With 2006 right around the corner, what's the prognosis for the economy next year? Will there be a boom or bust in housing, jobs and the stock market? And is inflation going to take a bite out of your wallet?
"Good Morning America's" financial contributor Mellody Hobson gives her predictions for the coming year.
It looks like the housing market is going to be a bust. The National Association of Realtors has just come out with a new report that sales of previously owned homes dropped 1.7 percent in November.
And there are other signs the housing market is headed for a slowdown in 2006. First, according to another new report, 65 of the nation's 299 biggest real estate markets are extremely overpriced, and are due for what experts call a "correction." In normal language, that means a steep drop in price.
Second, although mortgage rates did drop slightly this month, they have generally trended upward, and November rates were the highest of the year.
Finally -- and this may be the really big indicator -- fewer people are applying for mortgages. Mortgage applications fell last week to a 3½-year low. Houses are sitting on the market for a longer period of time. All of these factors point toward a cooling market.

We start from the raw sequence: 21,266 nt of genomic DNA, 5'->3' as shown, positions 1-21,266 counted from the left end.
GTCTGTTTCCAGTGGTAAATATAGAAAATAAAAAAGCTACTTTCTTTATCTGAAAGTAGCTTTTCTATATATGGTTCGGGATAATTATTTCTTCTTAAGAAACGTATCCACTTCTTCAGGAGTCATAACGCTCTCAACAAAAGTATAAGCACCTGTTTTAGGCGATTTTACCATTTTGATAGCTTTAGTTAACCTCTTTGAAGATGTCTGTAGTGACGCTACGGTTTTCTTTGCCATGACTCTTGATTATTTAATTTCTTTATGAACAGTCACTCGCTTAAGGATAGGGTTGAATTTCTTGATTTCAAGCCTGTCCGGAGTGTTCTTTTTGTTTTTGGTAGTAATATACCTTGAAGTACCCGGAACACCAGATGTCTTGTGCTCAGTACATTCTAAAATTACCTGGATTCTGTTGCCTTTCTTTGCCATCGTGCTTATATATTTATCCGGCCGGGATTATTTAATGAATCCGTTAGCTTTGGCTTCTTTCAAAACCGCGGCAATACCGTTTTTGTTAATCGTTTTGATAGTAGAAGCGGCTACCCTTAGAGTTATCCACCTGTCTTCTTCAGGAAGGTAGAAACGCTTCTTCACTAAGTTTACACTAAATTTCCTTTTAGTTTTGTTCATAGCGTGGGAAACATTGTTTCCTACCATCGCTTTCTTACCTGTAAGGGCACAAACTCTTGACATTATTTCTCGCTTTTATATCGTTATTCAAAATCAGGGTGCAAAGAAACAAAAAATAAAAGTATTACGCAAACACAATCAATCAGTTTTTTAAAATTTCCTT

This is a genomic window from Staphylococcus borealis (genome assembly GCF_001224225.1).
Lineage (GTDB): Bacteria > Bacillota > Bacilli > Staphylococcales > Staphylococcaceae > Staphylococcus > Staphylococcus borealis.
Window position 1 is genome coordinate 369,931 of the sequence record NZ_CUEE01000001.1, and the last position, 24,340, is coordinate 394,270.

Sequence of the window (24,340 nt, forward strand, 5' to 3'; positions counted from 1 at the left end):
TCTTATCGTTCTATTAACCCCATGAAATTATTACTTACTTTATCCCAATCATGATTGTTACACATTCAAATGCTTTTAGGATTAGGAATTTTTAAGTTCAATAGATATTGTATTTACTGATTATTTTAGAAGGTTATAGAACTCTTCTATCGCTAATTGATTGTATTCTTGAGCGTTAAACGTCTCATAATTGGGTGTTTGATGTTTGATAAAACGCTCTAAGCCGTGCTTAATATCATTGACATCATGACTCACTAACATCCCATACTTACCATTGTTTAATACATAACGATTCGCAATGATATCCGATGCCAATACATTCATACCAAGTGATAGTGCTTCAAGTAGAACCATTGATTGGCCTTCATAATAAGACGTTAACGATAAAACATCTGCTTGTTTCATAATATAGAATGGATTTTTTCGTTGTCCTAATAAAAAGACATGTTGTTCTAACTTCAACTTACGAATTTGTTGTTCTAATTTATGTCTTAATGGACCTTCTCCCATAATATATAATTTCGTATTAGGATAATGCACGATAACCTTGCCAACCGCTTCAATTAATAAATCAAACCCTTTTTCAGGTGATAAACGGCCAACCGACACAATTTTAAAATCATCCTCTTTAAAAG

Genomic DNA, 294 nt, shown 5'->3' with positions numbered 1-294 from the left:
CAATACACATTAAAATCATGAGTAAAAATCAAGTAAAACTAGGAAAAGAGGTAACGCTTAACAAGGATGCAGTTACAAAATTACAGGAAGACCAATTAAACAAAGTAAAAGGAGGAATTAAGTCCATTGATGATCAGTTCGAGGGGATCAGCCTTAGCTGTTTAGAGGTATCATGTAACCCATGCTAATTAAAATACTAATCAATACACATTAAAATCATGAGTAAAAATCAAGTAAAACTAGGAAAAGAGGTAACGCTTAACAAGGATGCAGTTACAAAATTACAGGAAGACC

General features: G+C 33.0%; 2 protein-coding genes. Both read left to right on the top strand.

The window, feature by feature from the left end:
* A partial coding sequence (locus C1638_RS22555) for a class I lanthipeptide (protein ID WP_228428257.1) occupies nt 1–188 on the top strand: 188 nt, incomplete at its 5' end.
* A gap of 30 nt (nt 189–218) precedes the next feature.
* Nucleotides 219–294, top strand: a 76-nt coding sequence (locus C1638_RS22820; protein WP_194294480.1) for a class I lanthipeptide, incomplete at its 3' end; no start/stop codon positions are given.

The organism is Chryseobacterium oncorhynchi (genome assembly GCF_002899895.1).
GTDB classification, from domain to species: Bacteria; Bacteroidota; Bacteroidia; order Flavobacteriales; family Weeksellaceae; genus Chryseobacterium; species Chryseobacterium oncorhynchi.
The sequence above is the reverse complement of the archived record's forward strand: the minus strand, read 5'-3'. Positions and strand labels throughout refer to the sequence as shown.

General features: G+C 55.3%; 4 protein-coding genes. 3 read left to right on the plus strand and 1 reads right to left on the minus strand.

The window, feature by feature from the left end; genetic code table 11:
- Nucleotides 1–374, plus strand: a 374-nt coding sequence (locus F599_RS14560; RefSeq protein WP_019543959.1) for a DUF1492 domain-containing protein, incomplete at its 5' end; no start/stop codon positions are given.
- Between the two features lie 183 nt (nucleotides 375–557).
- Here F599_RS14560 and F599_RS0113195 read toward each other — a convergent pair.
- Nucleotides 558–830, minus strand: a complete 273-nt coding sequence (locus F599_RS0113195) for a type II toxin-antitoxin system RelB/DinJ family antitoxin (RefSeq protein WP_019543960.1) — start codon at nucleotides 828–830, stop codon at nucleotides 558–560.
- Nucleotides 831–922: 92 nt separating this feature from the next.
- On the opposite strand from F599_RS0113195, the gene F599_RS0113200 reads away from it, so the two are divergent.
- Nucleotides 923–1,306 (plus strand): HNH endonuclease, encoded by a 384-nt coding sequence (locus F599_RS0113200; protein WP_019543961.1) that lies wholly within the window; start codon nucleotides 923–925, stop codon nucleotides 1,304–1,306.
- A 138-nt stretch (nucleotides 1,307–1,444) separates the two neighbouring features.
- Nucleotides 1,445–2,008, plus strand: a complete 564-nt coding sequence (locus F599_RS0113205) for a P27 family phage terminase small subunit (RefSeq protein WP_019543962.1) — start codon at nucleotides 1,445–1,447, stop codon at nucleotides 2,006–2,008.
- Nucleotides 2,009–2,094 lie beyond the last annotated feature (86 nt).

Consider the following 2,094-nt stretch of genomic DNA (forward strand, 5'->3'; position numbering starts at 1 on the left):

Now, of course, that's good news if you're a buyer. Even the president of the National Association of Realtors is saying that next year will be a buyer's market.
Many people in the last few years have bought more than they can afford in real estate and have taken out extreme mortgages. As rates rise, some of these people are really going to get stuck, and we'll see a lot more inventory on the market driving prices down.
The job market may be booming next year. There's some concern that a slowing housing market could hurt employment, but other signs point toward a positive year.
There were 215,000 new jobs created in November, compared to 44,000 in October. This rate of job creation should remain stable in December with an additional 200,000 new jobs predicted.
A new major employment survey found that nearly one in four (23 percent) employers expected to hire more workers for the first quarter of 2006.
And a new Federal Reserve survey found reports of shortages of specially skilled workers in some markets, including health care, finance and construction. This could be good news for those looking for work.
Let's look at the indicators. Rising interest rates are bad for stocks. Investors realize they can get lower-risk returns when investing in bonds when rates rise.
Corporate earnings are slowing because of rising rates and inflationary pressures like higher commodity prices -- not only oil, but everything from steel to sugar.
Year-over-year comparisons are going to be less favorable, because the last couple of years companies have been rebounding from such low levels.
Since the bull market after the bubble burst, we've already had a big move-up in the market. The S&P 500 recently reached a 4½-year high. Even the Dow Jones can't be counted out as it nears 11,000 again -- a level it hasn't seen since June 2001.